“I'm really excited to keep planning shows, producing artworks, shooting campaigns, directing music videos, adverts and many short films. Good vibes.“ Yep, sometimes life can be pretty peachy, indeed. To deliver artistic authenticity in rather high and intense doses might help as well. UK-based photographer Haris Nukem just had a celebrated solo show titled “Humans“ at London’s NR Project art space in late summer, proving once again that “good vibes“ is a very flexible expression, as the very majority of his stunning portraits capture individuals consciously on a collision course with society and its established norms. And even though Nukem’s images are bursting with energy and attitude, there is a lot of vulnerability and breathtaking beauty on display as well, proving once again that true beauty only happens when you’re willing to truly free yourself from the streamlined promises life offers and finally embrace the notion of vandalizing the standards.
“In the morning we wake up fragile. As the day goes by, our identity begins to materialize. The thoughts we have to begin the day, define the direction our minds take throughout.“ Haris took a quick break from his busy schedule for a quick chit-chat with Lodown in late August.
Haris, a lot of happening (fashion) photography at the moment has this kinda wannabe uncontrived vibe to it, it’s really rough and plays with the idea of imperfection. You on the other hand really seem to equally enjoy post-production as much as the actual shooting, right?
For me, the important thing is to make sure a photograph has a strong intention... something that can connect with its audience beyond the way that it’s styled. That’s my cup of tea. Regarding other photographers I’m deeply reluctant to compare myself. I’m stoked for each one of them who hustle and win in their respective fields. There’s a lot of wonderful work out there.
The final result has a very iconic and cinematic quality to it... would you say that you’re actually more influenced by directors than photographers?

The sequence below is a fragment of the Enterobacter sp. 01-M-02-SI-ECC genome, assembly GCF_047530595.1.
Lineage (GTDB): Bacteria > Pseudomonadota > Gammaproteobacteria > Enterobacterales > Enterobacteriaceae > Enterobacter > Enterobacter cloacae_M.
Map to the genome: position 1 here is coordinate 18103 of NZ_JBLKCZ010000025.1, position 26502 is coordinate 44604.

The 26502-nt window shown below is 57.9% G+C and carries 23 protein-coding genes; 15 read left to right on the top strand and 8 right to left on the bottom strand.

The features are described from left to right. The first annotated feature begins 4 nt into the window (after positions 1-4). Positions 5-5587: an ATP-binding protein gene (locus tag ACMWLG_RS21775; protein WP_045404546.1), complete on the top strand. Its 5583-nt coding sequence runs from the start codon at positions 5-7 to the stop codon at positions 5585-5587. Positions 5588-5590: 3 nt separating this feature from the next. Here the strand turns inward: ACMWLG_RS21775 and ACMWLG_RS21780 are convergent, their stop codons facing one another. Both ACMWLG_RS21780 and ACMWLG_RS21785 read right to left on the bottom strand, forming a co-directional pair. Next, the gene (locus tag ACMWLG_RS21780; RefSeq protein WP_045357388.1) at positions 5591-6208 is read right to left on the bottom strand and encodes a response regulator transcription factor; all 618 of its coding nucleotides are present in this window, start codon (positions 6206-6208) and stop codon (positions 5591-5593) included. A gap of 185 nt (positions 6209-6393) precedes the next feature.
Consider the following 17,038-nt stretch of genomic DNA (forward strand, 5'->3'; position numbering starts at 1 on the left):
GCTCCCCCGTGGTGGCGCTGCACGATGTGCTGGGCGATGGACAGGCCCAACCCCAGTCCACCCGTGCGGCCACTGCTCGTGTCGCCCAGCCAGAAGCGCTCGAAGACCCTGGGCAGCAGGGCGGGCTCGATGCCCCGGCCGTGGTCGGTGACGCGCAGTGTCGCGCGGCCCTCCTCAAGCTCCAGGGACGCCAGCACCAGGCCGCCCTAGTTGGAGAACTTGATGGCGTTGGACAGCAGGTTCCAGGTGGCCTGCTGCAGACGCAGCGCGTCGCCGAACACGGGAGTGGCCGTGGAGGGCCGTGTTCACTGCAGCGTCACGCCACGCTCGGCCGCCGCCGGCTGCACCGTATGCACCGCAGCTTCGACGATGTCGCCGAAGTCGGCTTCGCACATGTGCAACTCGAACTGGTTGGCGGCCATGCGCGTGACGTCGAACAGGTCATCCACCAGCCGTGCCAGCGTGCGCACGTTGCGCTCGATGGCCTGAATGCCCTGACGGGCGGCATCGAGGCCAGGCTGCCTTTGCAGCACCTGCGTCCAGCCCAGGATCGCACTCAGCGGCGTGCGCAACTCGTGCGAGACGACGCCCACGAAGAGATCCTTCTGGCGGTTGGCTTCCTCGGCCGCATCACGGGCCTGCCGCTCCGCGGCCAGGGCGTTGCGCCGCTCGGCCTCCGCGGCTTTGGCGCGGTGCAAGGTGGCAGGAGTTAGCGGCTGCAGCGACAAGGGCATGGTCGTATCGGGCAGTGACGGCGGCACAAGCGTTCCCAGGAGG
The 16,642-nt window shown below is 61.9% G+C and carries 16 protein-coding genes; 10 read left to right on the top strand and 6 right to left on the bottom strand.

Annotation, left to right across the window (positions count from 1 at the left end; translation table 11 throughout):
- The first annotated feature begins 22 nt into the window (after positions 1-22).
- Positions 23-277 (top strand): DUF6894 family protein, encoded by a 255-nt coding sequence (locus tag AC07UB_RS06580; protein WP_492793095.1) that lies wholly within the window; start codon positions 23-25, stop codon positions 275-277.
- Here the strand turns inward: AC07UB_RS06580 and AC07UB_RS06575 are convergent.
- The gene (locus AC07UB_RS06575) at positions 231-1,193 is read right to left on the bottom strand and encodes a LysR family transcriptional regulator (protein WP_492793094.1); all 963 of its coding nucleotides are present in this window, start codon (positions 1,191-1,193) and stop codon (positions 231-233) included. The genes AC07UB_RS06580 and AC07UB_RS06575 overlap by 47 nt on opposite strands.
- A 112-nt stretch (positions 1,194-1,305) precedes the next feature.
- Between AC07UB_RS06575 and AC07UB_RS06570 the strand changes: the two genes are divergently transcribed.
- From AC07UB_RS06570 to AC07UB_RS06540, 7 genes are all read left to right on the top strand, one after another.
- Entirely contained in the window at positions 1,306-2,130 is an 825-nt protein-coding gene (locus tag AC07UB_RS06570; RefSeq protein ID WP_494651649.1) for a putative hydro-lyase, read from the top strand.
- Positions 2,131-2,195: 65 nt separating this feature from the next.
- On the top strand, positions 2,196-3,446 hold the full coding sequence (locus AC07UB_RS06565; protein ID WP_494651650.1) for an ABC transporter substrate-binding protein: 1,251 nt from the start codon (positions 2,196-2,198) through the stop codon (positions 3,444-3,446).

Legit, David Fincher shaped my outlook on colour and image. The thoroughness of his sets and the way in which he builds narrative visually alongside everything else was definitely an inspiration to me when I started in this creative field. I wanted to create that same level of communication - but just concentrating on performance, depth and colour. Some things require lots of pre-production but most of my work happens quite naturally. Most of my time is spent building relationships and getting to know my models better. 99% of the time they’re incredible people and the stories we tell one another inspire the images we go on to create.
What I love about your portraits is that they feel almost a bit otherworldly at first glance, before you realize that they reflect on a reality very close to yours if you’d just dare to look... is that why you named your latest solo-show in London “Humans“?
"Humans" is my expression of the unity we all have, regardless of our many layers of individuality. That tribal self that exists in all of us.
Speaking of which: did the reactions to your show live up to your expectations? Did people kind of feel affronted? Simply stunned by the dynamism and power of your imagery?
The exhibition opening was insane. All the feedback I’ve had so far has been really lovely. I'm so grateful for all the wonderful people who joined us. It’s paramount for me to showcase my work uncensored, printed huge and in the correct aspect ratio. I didn’t compromise on anything in displaying these images and I feel like people really catch that vibe when they visit.